So You Want to Go Out on Your Own

The desire to “go out on your own” is often sought by an individual who is frustrated with their current position, compensation, level of respect, or potential for growth.  To top it off, the glory of others’ success stories enhance the temptation to be your own boss, work from home, set your own hours, and live a fancy lifestyle.  If this is what you are after, you will have more luck playing the lottery because a decision to “go out on your own” should not be primarily motivated by hopes of greener pastures.  Do you really know what you are getting into?

Whether you are looking to become a freelancer or start a company, are you really aware of the commitment that you are about to make?

For starters, don’t expect to get paid right away.  Unless you have a backlog of sales already committed and have set up shop in advance, it could take months to get prepared.  From establishing a company name to defining a business structure to setting up an office and finally soliciting to potential customers, just getting started is a lot of unpaid, time consuming work.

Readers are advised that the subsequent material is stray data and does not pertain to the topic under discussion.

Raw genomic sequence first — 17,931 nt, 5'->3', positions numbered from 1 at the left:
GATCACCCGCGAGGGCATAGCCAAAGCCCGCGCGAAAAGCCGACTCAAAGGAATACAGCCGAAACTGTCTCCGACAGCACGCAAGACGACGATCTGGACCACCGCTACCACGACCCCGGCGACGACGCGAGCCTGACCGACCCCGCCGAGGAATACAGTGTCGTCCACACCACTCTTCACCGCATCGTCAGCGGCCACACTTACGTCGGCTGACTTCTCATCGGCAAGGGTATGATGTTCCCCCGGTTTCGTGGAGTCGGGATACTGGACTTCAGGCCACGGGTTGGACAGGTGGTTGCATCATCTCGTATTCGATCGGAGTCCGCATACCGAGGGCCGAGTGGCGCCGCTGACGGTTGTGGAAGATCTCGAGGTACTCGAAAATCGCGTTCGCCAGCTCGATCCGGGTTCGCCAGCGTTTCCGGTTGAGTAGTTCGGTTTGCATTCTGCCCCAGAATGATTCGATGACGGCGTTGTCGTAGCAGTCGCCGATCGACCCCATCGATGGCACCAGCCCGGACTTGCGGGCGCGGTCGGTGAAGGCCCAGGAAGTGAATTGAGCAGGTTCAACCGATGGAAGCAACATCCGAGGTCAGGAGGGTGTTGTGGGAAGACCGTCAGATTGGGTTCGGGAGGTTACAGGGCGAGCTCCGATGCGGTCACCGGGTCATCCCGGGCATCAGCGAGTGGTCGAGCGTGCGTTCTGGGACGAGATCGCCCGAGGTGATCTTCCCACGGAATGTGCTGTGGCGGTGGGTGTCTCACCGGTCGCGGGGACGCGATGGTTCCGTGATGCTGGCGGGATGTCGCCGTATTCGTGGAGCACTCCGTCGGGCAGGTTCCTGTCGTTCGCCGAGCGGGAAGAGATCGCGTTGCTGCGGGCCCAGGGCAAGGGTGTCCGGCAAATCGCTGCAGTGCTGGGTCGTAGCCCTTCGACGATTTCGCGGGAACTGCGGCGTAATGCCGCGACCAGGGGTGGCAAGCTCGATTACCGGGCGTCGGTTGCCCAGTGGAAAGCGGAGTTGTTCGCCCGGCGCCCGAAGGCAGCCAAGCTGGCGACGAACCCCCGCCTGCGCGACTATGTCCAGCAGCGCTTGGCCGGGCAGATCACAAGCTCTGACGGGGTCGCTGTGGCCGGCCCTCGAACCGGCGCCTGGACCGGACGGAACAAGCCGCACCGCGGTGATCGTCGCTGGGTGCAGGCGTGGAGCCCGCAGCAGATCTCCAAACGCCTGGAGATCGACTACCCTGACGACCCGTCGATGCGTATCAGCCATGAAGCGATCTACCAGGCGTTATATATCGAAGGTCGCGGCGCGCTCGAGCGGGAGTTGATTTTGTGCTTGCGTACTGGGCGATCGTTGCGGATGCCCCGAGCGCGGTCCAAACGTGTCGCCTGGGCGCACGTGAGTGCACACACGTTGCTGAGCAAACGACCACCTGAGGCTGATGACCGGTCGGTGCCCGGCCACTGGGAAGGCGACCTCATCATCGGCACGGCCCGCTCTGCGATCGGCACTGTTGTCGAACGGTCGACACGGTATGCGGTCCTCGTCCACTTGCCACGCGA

While making more money, being more successful, and gaining respect are good motivating factors, going out on your own requires not only the skills necessary to deliver the good or service that you are selling at a profit, but also involves being a business owner and an entrepreneur.

Have you taken the proper steps to think about your current situation and plans for the future?